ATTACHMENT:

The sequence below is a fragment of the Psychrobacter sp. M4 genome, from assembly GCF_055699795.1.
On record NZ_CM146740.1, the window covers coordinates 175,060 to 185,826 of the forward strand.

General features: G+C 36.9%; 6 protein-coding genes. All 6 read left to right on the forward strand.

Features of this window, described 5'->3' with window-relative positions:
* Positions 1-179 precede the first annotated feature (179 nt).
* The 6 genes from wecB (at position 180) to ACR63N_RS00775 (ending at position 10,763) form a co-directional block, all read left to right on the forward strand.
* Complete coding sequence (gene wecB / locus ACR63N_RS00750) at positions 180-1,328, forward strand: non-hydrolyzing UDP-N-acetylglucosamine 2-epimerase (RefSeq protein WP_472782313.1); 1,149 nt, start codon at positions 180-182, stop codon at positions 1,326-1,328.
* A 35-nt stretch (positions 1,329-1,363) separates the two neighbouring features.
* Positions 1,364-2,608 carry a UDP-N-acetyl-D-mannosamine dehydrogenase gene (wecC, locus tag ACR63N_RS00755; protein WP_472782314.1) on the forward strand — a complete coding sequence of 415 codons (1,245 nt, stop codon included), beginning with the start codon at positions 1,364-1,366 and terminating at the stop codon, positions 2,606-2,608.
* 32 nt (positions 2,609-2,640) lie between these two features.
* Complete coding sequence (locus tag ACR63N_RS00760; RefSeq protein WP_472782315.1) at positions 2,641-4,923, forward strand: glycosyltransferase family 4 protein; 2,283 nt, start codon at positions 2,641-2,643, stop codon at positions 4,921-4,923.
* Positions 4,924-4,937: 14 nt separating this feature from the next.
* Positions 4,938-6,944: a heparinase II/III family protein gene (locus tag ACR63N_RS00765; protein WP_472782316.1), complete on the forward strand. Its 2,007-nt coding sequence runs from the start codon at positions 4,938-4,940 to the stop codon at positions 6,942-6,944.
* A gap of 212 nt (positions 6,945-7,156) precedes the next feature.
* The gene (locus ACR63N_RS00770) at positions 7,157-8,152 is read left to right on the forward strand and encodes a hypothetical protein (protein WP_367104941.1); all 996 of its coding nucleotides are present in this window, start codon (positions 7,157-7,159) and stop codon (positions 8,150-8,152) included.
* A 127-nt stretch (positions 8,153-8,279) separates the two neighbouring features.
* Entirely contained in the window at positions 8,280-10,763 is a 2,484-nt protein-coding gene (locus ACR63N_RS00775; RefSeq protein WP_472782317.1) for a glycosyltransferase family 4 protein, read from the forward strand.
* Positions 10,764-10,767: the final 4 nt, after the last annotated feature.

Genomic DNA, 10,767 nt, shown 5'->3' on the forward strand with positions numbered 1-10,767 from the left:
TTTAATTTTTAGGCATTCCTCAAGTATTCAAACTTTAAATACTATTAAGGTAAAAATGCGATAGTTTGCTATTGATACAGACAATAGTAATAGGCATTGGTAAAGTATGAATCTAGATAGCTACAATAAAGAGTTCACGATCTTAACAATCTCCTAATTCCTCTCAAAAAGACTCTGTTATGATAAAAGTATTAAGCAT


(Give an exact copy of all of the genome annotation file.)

The sequence below is a fragment of the Psychrobacter sp. M4 genome, from assembly GCF_055699795.1.
On record NZ_CM146740.1, the window covers coordinates 175,060 to 185,826 of the forward strand.

General features: G+C 36.9%; 6 protein-coding genes. All 6 read left to right on the forward strand.

Features of this window, described 5'->3' with window-relative positions:
* Positions 1-179 precede the first annotated feature (179 nt).
* The 6 genes from wecB (at position 180) to ACR63N_RS00775 (ending at position 10,763) form a co-directional block, all read left to right on the forward strand.
* Complete coding sequence (gene wecB / locus ACR63N_RS00750) at positions 180-1,328, forward strand: non-hydrolyzing UDP-N-acetylglucosamine 2-epimerase (RefSeq protein WP_472782313.1); 1,149 nt, start codon at positions 180-182, stop codon at positions 1,326-1,328.
* A 35-nt stretch (positions 1,329-1,363) separates the two neighbouring features.
* Positions 1,364-2,608 carry a UDP-N-acetyl-D-mannosamine dehydrogenase gene (wecC, locus tag ACR63N_RS00755; protein WP_472782314.1) on the forward strand — a complete coding sequence of 415 codons (1,245 nt, stop codon included), beginning with the start codon at positions 1,364-1,366 and terminating at the stop codon, positions 2,606-2,608.
* 32 nt (positions 2,609-2,640) lie between these two features.
* Complete coding sequence (locus tag ACR63N_RS00760; RefSeq protein WP_472782315.1) at positions 2,641-4,923, forward strand: glycosyltransferase family 4 protein; 2,283 nt, start codon at positions 2,641-2,643, stop codon at positions 4,921-4,923.
* Positions 4,924-4,937: 14 nt separating this feature from the next.
* Positions 4,938-6,944: a heparinase II/III family protein gene (locus tag ACR63N_RS00765; protein WP_472782316.1), complete on the forward strand. Its 2,007-nt coding sequence runs from the start codon at positions 4,938-4,940 to the stop codon at positions 6,942-6,944.
* A gap of 212 nt (positions 6,945-7,156) precedes the next feature.
* The gene (locus ACR63N_RS00770) at positions 7,157-8,152 is read left to right on the forward strand and encodes a hypothetical protein (protein WP_367104941.1); all 996 of its coding nucleotides are present in this window, start codon (positions 7,157-7,159) and stop codon (positions 8,150-8,152) included.
* A 127-nt stretch (positions 8,153-8,279) separates the two neighbouring features.
* Entirely contained in the window at positions 8,280-10,763 is a 2,484-nt protein-coding gene (locus ACR63N_RS00775; RefSeq protein WP_472782317.1) for a glycosyltransferase family 4 protein, read from the forward strand.
* Positions 10,764-10,767: the final 4 nt, after the last annotated feature.

Genomic DNA, 10,767 nt, shown 5'->3' on the forward strand with positions numbered 1-10,767 from the left:
TTTAATTTTTAGGCATTCCTCAAGTATTCAAACTTTAAATACTATTAAGGTAAAAATGCGATAGTTTGCTATTGATACAGACAATAGTAATAGGCATTGGTAAAGTATGAATCTAGATAGCTACAATAAAGAGTTCACGATCTTAACAATCTCCTAATTCCTCTCAAAAAGACTCTGTTATGATAAAAGTATTAAGCAT